- Thread starter javedbtk
- Start date
- Tags bonferoni statistical difference

Hi Jave,

n is the number of**tests **you perform.

I think it is better you use the Sidak Correction (similar but more accurate and a bit more power)

n is the number of

I think it is better you use the Sidak Correction (similar but more accurate and a bit more power)

Hi Jave,

What test do you want to run?

How many tests?

For example, if you compare 4 algorithms: A, B, C, D:

If you run the following tests:

A-B (for example t-test to compare A average to B average)

A-C

A-D

B-C

B-D

C-D

In this example case, you run 6 comparisons so n=6.

What test do you want to run?

How many tests?

For example, if you compare 4 algorithms: A, B, C, D:

If you run the following tests:

A-B (for example t-test to compare A average to B average)

A-C

A-D

B-C

B-D

C-D

In this example case, you run 6 comparisons so n=6.

I run A with B, A with C and A with D for dataset 1.

Then A with B, A with C and A with D for dataset 2. Similarly, for 4 datasets. So it means for a particular algorithm A, I will have 3*4=12 experiments, so n will be 12,right?

First I thought, n will be 3, because for each dataset, A is compared with 3 algorithms.

What test do you run for each pair?

If for example, you use a significant level of 0.05 in each test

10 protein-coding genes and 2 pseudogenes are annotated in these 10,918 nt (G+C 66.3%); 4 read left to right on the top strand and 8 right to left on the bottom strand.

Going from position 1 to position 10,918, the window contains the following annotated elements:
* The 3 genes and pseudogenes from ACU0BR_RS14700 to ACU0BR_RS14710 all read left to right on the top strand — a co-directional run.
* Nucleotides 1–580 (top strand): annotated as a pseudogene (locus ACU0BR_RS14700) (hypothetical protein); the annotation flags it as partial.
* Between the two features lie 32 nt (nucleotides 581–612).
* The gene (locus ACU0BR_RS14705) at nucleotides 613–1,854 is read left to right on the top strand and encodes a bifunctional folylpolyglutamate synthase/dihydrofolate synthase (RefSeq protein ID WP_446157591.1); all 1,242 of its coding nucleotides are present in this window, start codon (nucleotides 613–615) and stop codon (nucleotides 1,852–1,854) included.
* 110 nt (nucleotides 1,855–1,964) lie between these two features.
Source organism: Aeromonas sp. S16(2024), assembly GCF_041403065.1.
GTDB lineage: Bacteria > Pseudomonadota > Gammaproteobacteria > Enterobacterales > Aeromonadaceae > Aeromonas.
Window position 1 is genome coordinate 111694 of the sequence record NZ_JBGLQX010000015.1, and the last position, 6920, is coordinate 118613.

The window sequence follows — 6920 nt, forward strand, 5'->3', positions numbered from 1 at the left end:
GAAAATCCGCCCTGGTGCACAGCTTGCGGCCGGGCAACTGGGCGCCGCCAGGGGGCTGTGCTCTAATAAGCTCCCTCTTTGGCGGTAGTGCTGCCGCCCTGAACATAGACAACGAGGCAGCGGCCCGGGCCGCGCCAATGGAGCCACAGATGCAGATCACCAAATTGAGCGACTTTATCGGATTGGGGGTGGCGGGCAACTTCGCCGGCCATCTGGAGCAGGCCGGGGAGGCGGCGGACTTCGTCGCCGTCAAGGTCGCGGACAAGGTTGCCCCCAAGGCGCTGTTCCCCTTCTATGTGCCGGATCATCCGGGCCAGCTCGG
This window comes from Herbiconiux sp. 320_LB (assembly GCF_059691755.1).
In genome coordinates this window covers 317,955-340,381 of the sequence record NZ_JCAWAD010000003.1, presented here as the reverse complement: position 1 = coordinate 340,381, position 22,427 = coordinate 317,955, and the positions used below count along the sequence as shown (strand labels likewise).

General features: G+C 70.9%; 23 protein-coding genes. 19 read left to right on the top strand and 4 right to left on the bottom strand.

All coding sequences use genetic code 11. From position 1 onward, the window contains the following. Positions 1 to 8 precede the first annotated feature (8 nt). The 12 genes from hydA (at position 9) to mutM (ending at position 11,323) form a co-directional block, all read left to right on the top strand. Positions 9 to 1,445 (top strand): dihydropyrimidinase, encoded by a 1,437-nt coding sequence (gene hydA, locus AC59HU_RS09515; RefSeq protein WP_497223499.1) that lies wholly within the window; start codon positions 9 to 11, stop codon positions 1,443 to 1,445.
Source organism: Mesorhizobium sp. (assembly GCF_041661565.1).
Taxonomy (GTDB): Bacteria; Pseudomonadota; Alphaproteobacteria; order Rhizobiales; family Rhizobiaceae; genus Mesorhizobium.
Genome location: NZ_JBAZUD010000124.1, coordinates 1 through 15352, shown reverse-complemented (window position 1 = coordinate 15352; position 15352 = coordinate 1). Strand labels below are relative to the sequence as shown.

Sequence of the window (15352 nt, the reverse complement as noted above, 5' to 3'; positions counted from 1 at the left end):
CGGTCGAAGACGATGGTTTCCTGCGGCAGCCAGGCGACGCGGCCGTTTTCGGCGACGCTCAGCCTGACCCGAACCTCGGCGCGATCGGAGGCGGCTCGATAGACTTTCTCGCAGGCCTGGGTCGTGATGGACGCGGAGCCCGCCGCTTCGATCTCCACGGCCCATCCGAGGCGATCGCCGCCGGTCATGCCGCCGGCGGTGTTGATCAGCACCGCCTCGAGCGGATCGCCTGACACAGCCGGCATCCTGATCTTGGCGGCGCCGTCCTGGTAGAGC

As the end in each test (pair) you run the allowed probability for type I error is 0.05 but the potential maximum allowed probability in all the test

So the probability not to get a type I error in one test is: (1-0,05)=0.95

The probability not to get a type I error in all the tests is 0.95^12 (but this is the worst case that h0 is correct in all the tests)

together is α'=1 - (1 - 0.05)^12=0.4596

If you use α=1−(1−0.05)^(1/12)=0.004265

The overall α'=0.05

Bonferroni was a bit lazy (just for the joke) and instead of the exact calculation used an approximation 0.05/12=0.00416

He didn't have a computer so it is much easier to calculate manually using the approximation.

This value is a bit small then I calculated.

But when talking about Bonferroni it is generally the "method", I would still use the accurate calculation.

http://www.statskingdom.com/doc_anova.html#sidak